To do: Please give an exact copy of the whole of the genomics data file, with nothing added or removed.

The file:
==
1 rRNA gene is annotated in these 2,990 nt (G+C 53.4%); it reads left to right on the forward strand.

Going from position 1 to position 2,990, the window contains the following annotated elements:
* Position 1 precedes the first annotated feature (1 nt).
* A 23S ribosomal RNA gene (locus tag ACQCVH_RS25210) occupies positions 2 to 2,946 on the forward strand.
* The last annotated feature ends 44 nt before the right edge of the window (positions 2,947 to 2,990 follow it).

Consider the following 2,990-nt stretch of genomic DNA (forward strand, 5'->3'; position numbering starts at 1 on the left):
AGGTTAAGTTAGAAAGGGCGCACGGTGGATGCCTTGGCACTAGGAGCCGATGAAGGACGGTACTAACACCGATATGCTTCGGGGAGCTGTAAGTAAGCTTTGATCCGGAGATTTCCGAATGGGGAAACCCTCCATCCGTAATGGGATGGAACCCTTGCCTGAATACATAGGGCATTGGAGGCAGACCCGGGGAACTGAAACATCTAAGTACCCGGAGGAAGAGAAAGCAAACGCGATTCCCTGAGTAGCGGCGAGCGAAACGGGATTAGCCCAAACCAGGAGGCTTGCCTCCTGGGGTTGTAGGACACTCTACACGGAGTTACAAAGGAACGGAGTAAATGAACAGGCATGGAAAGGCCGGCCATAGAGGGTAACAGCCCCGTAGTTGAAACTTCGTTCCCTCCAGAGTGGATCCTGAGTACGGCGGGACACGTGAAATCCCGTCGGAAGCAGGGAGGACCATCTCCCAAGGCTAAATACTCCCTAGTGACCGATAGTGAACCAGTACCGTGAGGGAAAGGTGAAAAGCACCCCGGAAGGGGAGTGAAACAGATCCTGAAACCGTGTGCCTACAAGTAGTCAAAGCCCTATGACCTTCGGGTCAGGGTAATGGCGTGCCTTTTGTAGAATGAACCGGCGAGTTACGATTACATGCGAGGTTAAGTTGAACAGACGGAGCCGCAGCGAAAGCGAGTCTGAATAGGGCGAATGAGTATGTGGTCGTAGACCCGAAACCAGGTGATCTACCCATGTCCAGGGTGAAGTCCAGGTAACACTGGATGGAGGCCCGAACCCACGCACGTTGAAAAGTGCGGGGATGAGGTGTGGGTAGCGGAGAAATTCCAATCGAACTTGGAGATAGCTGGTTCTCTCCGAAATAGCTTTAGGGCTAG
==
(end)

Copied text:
1 rRNA gene is annotated in these 2,990 nt (G+C 53.4%); it reads left to right on the forward strand.

Going from position 1 to position 2,990, the window contains the following annotated elements:
* Position 1 precedes the first annotated feature (1 nt).
* A 23S ribosomal RNA gene (locus tag ACQCVH_RS25210) occupies positions 2 to 2,946 on the forward strand.
* The last annotated feature ends 44 nt before the right edge of the window (positions 2,947 to 2,990 follow it).

Consider the following 2,990-nt stretch of genomic DNA (forward strand, 5'->3'; position numbering starts at 1 on the left):
AGGTTAAGTTAGAAAGGGCGCACGGTGGATGCCTTGGCACTAGGAGCCGATGAAGGACGGTACTAACACCGATATGCTTCGGGGAGCTGTAAGTAAGCTTTGATCCGGAGATTTCCGAATGGGGAAACCCTCCATCCGTAATGGGATGGAACCCTTGCCTGAATACATAGGGCATTGGAGGCAGACCCGGGGAACTGAAACATCTAAGTACCCGGAGGAAGAGAAAGCAAACGCGATTCCCTGAGTAGCGGCGAGCGAAACGGGATTAGCCCAAACCAGGAGGCTTGCCTCCTGGGGTTGTAGGACACTCTACACGGAGTTACAAAGGAACGGAGTAAATGAACAGGCATGGAAAGGCCGGCCATAGAGGGTAACAGCCCCGTAGTTGAAACTTCGTTCCCTCCAGAGTGGATCCTGAGTACGGCGGGACACGTGAAATCCCGTCGGAAGCAGGGAGGACCATCTCCCAAGGCTAAATACTCCCTAGTGACCGATAGTGAACCAGTACCGTGAGGGAAAGGTGAAAAGCACCCCGGAAGGGGAGTGAAACAGATCCTGAAACCGTGTGCCTACAAGTAGTCAAAGCCCTATGACCTTCGGGTCAGGGTAATGGCGTGCCTTTTGTAGAATGAACCGGCGAGTTACGATTACATGCGAGGTTAAGTTGAACAGACGGAGCCGCAGCGAAAGCGAGTCTGAATAGGGCGAATGAGTATGTGGTCGTAGACCCGAAACCAGGTGATCTACCCATGTCCAGGGTGAAGTCCAGGTAACACTGGATGGAGGCCCGAACCCACGCACGTTGAAAAGTGCGGGGATGAGGTGTGGGTAGCGGAGAAATTCCAATCGAACTTGGAGATAGCTGGTTCTCTCCGAAATAGCTTTAGGGCTAG